To get the last three sheep trimmed, we put the treat pellets down inside the barn stall and locked in whoever came to eat, which was almost all the sheep. The two who didn’t had already been trimmed, so they just watched the others get chased around.
My husband sat the sheep up on their butts and it did go a lot easier. I had to do the trimming, it was my first time and it went ok. We had Bucky the ram and our black/tan yearling and the badgerfaced white older ewe. Yes, we need to name the girls.
The badgerface desperately needed her trim, the hooves were curling ridiculously. The other two were in need, but not great need.
Both ewes bucked, but it was easier to manage, and I do think it’s because they are pregnant. They look heavier lower in their bellies rather than up high like during September when we first got them. So far I think 3 of 4 are going to show really blatantly in the next few weeks. Our little moorit mouflon that my husband calls Goldie isn’t showing much sign of anything right now. Our plan is to check up on everyone in two weeks and see how they look and not do further trims if their bellies continue to grow.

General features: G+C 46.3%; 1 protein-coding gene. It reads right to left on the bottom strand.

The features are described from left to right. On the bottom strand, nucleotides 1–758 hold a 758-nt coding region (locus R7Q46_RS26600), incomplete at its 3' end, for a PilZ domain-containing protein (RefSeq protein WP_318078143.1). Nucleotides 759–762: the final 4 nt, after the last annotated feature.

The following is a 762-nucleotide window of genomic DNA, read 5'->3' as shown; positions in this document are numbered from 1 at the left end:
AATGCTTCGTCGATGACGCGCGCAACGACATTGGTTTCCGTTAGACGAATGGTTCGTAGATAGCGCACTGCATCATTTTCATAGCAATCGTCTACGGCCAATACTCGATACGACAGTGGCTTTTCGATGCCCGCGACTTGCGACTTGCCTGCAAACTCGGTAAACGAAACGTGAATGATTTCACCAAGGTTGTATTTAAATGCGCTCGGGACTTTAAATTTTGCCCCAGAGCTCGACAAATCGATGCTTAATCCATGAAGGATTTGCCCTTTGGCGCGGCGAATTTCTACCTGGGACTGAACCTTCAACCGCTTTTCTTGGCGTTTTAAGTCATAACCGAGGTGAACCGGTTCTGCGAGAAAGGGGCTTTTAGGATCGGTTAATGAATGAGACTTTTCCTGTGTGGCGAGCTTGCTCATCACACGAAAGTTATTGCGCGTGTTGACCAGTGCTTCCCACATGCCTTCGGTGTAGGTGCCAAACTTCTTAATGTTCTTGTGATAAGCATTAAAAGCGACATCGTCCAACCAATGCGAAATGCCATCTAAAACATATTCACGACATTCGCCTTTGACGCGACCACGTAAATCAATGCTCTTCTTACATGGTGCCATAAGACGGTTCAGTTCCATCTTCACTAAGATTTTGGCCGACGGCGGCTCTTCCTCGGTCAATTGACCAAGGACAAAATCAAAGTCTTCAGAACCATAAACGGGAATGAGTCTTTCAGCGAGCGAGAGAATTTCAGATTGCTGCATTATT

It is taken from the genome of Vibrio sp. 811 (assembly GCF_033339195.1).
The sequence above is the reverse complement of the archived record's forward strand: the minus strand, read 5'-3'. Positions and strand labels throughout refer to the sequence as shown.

Another sign that at least 3 of the 4 might be pregnant is that little Shaft has been quite aggressive in mating behavior and yet he keeps being rejected by the ewes. I keep qualifying this because even if they are pregnant, it would be really early, since we got the rams less than a month ago, and I’m not sure how fast Icelandic sheep embiggen for their 140 days of pregnancy.
We are going to try to hook the sheep up with a pile of rocks to help keep their hooves in shape going forward. They are pretty responsive to treats and getting more trusting, so that is progress. I’ll continue twice a day probably until December.
Back to it, I guess!